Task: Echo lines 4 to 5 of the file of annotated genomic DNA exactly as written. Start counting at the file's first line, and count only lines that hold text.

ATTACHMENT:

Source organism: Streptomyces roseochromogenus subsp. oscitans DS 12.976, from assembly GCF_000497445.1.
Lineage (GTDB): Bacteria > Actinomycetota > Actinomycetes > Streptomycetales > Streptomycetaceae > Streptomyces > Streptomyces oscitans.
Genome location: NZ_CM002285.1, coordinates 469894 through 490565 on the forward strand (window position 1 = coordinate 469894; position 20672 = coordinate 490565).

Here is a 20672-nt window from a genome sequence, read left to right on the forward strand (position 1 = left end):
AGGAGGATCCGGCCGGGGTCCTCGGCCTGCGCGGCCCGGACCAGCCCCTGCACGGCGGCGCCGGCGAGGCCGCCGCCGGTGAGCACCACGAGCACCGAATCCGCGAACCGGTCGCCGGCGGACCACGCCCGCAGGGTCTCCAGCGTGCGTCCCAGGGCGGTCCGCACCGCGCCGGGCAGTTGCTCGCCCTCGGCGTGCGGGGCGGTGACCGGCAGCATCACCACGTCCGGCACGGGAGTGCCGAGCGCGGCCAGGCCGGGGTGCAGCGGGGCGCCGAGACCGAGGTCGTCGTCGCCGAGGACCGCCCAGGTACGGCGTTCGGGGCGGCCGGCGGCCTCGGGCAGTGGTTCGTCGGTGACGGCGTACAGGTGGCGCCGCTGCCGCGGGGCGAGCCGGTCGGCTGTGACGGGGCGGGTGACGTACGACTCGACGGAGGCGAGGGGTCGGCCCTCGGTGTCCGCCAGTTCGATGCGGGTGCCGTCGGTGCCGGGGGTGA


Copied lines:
Here is a 20672-nt window from a genome sequence, read left to right on the forward strand (position 1 = left end):
AGGAGGATCCGGCCGGGGTCCTCGGCCTGCGCGGCCCGGACCAGCCCCTGCACGGCGGCGCCGGCGAGGCCGCCGCCGGTGAGCACCACGAGCACCGAATCCGCGAACCGGTCGCCGGCGGACCACGCCCGCAGGGTCTCCAGCGTGCGTCCCAGGGCGGTCCGCACCGCGCCGGGCAGTTGCTCGCCCTCGGCGTGCGGGGCGGTGACCGGCAGCATCACCACGTCCGGCACGGGAGTGCCGAGCGCGGCCAGGCCGGGGTGCAGCGGGGCGCCGAGACCGAGGTCGTCGTCGCCGAGGACCGCCCAGGTACGGCGTTCGGGGCGGCCGGCGGCCTCGGGCAGTGGTTCGTCGGTGACGGCGTACAGGTGGCGCCGCTGCCGCGGGGCGAGCCGGTCGGCTGTGACGGGGCGGGTGACGTACGACTCGACGGAGGCGAGGGGTCGGCCCTCGGTGTCCGCCAGTTCGATGCGGGTGCCGTCGGTGCCGGGGGTGA